By KHRISNA RUSSELL
Deputy Chief Reporter
WHILE declaring unwavering support for the governing Free National Movement despite being fired as parliamentary secretary by Prime Minister Dr Hubert Minnis, Bain and Grants Town MP Travis Robinson said his vote and presence in the House of Assembly are “mortgaged” to his constituents.
Breaking his silence for the first time since Dr Minnis terminated him from the appointment in the Ministry of Tourism and Aviation, Mr Robinson said he held no hatred or anger, but explained his integrity and allegiance to the people of his constituency led to his vote against the value added tax increase to 12 percent last week.
He said no system of governance, position or money will cause him to yield his personal beliefs when his people needed him most.
The MP questioned the relevance of the Westminster system in the modern-day Bahamas and called for a select committee to evaluate this system of governance.
This system, he said, left Dr Minnis no choice but to fire him from the post after his vote, adding no elected member of Parliament should be forced to choose between their party and the people they serve.
When he was fired, Mr Robinson was cited for breaching the Manual of Cabinet and Ministry Procedure, which states parliamentary secretaries, like Cabinet ministers, are bound as a condition of their continuance in office to support government’s decisions in public.
After he was fired from the post, many speculated the young parliamentarian would end ties with the FNM to become an independent member.
However, when he stood to make the special communication yesterday, he affirmed his support for the FNM and the leadership of Dr Minnis.
“I wish to emphatically state, that the prime minister did what he thought was required of him and I accept my fate on behalf of the people of Bain and Grants Town,” Mr Robinson said. “Yet like a tree that sways in the wind, it is without hesitation or animosity for this government and for the prime minister that the people of Bain and Grants Town offer our continued support.
“In the days since my termination I have had the opportunity to speak with the prime minister and assured him of the same. He has reassured me of the government’s commitment to the revitalisation and rebirth of the Over-the-Hill communities and the supporting initiatives.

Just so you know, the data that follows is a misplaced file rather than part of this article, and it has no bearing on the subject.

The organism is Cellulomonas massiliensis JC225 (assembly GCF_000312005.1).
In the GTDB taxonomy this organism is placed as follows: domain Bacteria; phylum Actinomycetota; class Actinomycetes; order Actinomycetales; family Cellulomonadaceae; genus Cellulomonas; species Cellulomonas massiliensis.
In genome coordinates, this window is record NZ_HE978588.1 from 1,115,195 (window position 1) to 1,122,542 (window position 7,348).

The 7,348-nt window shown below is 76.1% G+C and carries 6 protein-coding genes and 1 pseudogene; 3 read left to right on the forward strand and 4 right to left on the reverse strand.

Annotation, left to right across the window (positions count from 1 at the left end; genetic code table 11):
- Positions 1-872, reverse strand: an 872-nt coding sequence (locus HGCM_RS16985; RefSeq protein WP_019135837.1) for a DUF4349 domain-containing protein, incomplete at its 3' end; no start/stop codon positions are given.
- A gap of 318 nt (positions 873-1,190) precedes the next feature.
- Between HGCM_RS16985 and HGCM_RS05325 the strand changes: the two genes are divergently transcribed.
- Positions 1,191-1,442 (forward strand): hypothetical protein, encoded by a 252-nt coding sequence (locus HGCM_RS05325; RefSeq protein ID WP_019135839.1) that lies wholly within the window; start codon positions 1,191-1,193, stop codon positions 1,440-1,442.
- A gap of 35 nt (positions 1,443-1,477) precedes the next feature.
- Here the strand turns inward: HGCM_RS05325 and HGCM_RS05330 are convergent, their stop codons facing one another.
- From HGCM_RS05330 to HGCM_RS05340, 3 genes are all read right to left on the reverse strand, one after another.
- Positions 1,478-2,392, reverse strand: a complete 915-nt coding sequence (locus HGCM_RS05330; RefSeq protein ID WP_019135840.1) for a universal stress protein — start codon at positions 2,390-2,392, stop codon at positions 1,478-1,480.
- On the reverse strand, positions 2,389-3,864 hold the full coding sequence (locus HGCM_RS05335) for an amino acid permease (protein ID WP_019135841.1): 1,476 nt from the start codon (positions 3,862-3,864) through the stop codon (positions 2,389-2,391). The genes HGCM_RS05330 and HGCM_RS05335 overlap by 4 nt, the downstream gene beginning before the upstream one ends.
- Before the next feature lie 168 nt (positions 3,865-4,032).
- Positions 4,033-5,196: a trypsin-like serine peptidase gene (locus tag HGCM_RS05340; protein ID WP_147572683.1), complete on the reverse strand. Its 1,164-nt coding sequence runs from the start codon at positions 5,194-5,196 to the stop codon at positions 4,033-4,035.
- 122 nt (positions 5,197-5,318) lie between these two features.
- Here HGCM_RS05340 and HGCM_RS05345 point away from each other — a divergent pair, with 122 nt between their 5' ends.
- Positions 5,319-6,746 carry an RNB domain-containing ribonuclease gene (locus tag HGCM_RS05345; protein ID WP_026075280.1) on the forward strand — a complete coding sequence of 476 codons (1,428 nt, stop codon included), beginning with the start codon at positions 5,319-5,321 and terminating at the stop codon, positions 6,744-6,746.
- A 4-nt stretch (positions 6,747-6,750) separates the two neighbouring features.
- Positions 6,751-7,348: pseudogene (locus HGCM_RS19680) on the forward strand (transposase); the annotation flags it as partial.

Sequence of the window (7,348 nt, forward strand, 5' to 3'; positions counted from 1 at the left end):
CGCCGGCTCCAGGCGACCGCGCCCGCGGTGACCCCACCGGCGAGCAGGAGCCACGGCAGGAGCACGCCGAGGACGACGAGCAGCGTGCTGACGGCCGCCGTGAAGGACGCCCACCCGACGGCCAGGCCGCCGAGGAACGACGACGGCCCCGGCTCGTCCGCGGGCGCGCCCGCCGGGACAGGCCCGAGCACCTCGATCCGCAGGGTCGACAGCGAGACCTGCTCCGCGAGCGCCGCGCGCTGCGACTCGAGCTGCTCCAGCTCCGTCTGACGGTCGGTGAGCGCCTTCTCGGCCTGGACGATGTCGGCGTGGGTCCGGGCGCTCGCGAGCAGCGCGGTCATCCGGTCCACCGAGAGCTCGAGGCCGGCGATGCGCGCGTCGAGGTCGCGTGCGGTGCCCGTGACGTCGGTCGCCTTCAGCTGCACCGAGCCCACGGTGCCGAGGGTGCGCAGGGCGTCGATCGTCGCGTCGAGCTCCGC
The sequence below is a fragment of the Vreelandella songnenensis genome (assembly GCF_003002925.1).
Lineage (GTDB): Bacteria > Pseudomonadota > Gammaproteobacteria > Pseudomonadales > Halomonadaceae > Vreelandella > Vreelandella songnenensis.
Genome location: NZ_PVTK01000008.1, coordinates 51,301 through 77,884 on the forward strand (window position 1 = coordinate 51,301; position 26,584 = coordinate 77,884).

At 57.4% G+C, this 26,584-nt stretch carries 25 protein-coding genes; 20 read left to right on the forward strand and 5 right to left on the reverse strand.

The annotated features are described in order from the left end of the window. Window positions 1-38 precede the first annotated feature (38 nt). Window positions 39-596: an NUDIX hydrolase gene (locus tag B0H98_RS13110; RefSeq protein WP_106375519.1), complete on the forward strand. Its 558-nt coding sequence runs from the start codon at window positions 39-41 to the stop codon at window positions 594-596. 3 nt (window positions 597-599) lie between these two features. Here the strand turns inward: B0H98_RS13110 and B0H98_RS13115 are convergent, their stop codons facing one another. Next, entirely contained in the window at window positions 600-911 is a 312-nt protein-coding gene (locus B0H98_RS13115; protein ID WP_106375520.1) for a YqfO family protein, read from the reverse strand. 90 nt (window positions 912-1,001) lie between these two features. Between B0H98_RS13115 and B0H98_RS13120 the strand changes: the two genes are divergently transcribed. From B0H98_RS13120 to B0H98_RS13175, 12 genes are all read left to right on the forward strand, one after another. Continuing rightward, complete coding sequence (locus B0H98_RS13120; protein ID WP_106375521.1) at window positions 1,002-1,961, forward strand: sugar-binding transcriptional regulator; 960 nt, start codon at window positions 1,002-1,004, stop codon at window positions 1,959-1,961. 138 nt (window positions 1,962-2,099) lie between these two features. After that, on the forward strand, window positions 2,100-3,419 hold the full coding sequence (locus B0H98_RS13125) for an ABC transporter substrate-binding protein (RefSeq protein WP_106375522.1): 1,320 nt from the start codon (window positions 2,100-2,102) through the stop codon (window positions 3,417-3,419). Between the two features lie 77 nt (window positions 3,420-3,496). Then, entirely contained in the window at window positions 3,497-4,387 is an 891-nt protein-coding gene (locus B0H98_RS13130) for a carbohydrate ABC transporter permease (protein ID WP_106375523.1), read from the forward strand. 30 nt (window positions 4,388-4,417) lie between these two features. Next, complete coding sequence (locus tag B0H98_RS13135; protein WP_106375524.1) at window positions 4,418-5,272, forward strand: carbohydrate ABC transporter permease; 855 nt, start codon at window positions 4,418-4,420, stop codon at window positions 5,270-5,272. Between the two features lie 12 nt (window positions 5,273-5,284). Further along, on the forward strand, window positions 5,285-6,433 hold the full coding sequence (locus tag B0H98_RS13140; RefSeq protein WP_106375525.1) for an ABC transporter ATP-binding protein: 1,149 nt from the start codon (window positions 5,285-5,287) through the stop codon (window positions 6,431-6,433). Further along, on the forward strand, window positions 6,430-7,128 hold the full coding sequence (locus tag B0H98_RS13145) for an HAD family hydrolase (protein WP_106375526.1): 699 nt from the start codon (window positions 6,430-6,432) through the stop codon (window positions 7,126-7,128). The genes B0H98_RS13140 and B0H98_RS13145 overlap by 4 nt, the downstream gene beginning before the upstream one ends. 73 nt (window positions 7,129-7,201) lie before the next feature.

“Since joining the Free National Movement and being welcomed with open arms, the prime minister and I enjoyed and continue to enjoy even to this day a remarkable political relationship. So much so that we are often referred to in our camp as father and son.
“I wish to extend my gratitude to the prime minister for the opportunity to serve in the capacity as parliamentary secretary in the Ministry of Tourism and Aviation.”
While he said he understood the need to pay down government debt, Mr Robinson told the House his constituents, who are already living in poverty, would suffer the most.
These people, he said, are angry not only about VAT but for various reasons. The government must not discount them, Mr Robinson said.
“When I said to my constituents on the campaign trail, I will fight for you, I will go to bat for you, I will stand up and speak out for you, I meant what I said and I said what I meant, even if it caused me my livelihood.
“No system of governance, no position or money will cause me to yield my personal belief or conviction especially when my people need me the most.
“For you see, mine is the story of a young black educated male from Bain and Grants Town whose poverty knew no end. I went to school in burst tennis shoes, an oversized short faded pants and a dingy white shirt that only had three buttons. My daily lunch meal was from the school welfare programme – free lunch line. I got a job as a teenager packing bags at the food store. Then became a car washer and later worked as a pump attendant at a gas station.
“My ‘no’ vote in this honourable house was in alignment with a low and meek rise from the dust of poverty.
“Contrary to what some may say, my one vote in this honourable House of Assembly is mortgaged to the people of Bain and Grants Town and to them alone. My integrity is not for sale. Mr conviction is not for sale. My one vote is not for sale,” he added.
Speaking to the Westminster system, Mr Robinson urged Bahamians to research, engage in conversations and explore alternatives to this system of governance.
“Consider its origin, the current function and consequences, and the vulnerability of the government and the governed. Think broadly about democracy, what it means, what we need from it and what it requires of us.
“I wish to evoke the rights, duties and privileges bestowed upon the seat I sit as member of Parliament in this honourable House. As such I beg leave to call for a select committee of the House on the Westminster system to evaluate its relevance, its effectiveness and continued adherence in a 21st century Bahamas.
“It is my fundamental belief that no member should be placed in a position to choose between their party/government and the people they represent in this honourable House. Such a position is to put a stranglehold around the neck of democracy, choking the life out of it.
“In a democracy, power flows from the citizen to the government, but the vote is not the be all and the end all. We cannot be satisfied with participation that is limited to going to the polls every five years. If we are to be a strong, healthy democracy, we must all participate.”
He said many suggest the country abandons the system, however he conceded there are many steps to be taken before the Bahamas can arrive at that point.
Since being terminated as parliamentary secretary, Mr Robinson said he received both locally and internationally, 244 letters of encouragement, 308 phone calls, 905 WhatsApp messages, 1,024 emails, 3,429 Facebook tags, messages and postings and 113,000 views and hits on his Facebook live feed during a community walk.